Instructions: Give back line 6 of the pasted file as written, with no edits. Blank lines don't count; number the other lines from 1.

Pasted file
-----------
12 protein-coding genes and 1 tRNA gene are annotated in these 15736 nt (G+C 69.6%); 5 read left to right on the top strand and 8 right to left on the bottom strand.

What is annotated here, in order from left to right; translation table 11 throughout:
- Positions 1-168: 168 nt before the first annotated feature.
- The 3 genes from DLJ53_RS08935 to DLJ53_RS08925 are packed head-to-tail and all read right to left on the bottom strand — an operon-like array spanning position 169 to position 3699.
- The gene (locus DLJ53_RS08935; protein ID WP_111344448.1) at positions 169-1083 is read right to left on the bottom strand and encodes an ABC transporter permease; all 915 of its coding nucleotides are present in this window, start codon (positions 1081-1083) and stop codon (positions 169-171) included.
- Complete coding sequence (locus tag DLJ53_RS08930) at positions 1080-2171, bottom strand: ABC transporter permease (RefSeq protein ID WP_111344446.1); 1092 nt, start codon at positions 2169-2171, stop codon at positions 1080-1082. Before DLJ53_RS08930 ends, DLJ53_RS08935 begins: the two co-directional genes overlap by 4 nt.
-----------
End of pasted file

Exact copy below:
- Complete coding sequence (locus tag DLJ53_RS08930) at positions 1080-2171, bottom strand: ABC transporter permease (RefSeq protein ID WP_111344446.1); 1092 nt, start codon at positions 2169-2171, stop codon at positions 1080-1082. Before DLJ53_RS08930 ends, DLJ53_RS08935 begins: the two co-directional genes overlap by 4 nt.